KOTA KINABALU: Five seismic stations will be installed on Mount Kinabalu by year end as part of a move to improve earthquake monitoring activities in the state.
These will be among the 15 new seismic stations to be installed at various parts of Sabah, said Science, Technology and Innovation Minister Datuk Seri Wilfred Tangau.
Among the locations were Kota Belud, Tamparuli, Kota Marudu on the west coast, Tenom district in the interior, and Lahad Datu, Beluran and Kinabatangan on the east coast.
There were already 13 stations being monitored by the Meteorological Services Department.
Tangau said the department’s operations centre in Kota Kinabalu was also being upgraded as part of the improvements.
Universiti Malaysia Sabah geologist Dr Felix Tongkul said the additional stations was “a drastic increase” that would provide a more accurate picture of seismic activities in Sabah.
He said this was necessary because there was still a possibility of major earthquakes occurring in Ranau and Lahad Datu where a magnitude 6.2 temblor struck in 1976.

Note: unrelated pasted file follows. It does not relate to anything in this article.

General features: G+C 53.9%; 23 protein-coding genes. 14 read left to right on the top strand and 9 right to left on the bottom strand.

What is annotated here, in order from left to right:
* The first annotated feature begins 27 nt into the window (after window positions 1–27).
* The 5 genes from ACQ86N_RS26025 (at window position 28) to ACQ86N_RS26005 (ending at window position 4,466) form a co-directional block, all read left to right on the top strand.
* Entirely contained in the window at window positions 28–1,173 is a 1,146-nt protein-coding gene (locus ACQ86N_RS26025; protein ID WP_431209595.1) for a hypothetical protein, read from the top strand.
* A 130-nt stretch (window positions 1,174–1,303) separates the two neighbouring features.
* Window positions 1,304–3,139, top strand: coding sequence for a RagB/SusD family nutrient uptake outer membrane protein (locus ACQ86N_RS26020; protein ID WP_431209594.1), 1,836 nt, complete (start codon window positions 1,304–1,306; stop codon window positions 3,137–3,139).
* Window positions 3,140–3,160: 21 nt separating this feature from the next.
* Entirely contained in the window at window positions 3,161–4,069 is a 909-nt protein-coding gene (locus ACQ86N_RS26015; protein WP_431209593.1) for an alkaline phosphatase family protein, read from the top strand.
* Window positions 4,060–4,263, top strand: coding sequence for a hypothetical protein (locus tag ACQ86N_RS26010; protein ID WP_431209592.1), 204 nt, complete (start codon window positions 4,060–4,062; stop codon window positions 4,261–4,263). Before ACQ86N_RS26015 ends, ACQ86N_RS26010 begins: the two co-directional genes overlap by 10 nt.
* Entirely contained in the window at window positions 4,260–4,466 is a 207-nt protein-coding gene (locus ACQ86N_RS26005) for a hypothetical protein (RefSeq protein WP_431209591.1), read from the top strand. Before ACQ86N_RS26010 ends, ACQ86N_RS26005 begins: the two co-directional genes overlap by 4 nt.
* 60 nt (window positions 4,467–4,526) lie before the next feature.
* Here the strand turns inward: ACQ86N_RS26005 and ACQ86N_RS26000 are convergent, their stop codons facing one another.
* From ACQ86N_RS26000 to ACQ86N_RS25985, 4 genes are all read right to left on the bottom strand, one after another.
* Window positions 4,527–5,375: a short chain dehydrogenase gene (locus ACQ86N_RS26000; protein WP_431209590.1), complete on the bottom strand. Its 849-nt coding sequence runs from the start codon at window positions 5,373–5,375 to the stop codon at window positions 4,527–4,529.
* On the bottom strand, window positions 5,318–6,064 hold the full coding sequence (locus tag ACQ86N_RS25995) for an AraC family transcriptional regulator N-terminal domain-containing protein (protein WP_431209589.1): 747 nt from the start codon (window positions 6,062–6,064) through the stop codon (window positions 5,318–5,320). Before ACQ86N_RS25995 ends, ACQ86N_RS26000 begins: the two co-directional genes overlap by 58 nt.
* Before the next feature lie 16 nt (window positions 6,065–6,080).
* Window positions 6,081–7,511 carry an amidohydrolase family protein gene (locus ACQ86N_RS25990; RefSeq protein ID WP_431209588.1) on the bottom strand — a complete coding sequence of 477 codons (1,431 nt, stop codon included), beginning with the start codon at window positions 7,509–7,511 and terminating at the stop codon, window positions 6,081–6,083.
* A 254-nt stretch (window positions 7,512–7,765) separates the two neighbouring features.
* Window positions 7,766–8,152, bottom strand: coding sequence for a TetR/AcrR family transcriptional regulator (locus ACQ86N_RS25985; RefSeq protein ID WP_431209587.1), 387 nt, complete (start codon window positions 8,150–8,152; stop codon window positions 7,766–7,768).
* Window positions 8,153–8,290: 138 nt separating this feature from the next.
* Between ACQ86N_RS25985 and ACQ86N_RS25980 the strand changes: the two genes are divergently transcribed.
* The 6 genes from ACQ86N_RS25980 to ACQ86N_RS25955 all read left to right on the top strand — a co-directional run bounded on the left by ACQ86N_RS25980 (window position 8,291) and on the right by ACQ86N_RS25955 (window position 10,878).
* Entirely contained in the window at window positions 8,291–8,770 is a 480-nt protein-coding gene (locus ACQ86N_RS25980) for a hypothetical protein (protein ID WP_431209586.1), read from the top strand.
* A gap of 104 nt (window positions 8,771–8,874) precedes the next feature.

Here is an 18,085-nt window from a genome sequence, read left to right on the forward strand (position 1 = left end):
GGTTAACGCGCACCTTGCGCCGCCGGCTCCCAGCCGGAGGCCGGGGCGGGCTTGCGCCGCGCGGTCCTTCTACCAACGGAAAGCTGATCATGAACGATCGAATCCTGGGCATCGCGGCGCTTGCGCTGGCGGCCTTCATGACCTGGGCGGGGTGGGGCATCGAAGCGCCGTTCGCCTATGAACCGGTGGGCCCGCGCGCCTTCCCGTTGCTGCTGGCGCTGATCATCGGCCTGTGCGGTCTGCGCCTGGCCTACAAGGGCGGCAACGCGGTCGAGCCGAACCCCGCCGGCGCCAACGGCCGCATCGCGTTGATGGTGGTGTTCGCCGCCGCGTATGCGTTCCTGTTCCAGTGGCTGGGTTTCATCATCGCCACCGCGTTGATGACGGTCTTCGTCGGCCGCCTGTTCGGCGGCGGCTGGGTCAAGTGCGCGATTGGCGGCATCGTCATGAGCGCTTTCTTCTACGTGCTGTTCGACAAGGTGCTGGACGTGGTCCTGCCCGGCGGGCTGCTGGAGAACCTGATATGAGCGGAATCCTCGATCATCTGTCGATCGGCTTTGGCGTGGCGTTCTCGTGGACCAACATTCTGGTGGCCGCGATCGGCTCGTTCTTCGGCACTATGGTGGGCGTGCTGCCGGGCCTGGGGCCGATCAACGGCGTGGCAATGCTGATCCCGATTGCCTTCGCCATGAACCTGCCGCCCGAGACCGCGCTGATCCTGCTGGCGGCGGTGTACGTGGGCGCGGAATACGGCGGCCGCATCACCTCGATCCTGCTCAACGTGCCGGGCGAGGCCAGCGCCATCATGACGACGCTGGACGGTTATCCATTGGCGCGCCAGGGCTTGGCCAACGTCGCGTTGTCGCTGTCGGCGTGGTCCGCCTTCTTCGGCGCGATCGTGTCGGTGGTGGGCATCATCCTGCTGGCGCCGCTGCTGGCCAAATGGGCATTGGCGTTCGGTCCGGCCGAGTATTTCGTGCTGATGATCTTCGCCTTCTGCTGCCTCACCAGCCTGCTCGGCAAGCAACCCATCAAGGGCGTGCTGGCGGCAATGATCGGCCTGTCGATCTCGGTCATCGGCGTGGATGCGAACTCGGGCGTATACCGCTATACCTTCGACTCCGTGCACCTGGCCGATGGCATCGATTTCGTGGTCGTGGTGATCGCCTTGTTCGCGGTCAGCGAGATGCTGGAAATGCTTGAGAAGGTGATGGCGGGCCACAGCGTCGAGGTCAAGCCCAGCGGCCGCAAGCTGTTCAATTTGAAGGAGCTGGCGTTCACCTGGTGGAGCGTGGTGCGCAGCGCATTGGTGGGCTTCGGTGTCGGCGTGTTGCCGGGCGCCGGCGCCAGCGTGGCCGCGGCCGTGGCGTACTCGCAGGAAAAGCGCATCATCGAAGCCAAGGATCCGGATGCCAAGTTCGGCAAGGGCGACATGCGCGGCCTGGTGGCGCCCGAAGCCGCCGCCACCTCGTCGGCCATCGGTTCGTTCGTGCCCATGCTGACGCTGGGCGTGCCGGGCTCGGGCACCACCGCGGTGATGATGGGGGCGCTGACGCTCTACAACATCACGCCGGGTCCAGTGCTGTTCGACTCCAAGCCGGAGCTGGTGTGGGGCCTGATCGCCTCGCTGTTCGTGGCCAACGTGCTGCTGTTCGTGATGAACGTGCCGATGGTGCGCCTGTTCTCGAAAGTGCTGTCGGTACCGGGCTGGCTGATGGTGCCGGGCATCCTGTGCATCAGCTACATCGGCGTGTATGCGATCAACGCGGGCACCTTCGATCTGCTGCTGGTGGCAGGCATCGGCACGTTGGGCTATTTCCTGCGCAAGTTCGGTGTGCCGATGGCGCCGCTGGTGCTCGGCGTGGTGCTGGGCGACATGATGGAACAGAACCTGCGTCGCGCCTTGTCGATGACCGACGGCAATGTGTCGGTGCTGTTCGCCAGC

“It is unlikely that there will be a major earthquake on Mount Kinabalu because much of the energy within the faultlines there were released in the magnitude 6.1 temblor a year ago,” he added.
Tongkul said the impact of last year’s earthquake would continue to be felt in coming decades, and that the mud floods at rivers along Mount Kinabalu’s foothills would be a regular occurrence.
He explained that the earthquake had dislodged boulders, soil and plants along the slopes, and these were being washed into the rivers.
“As a result, levels at Sungai Mesilou, Sungai Kadamaian and Sungai Penataran, that are key water sources for villagers, will continue to remain low,” he said.
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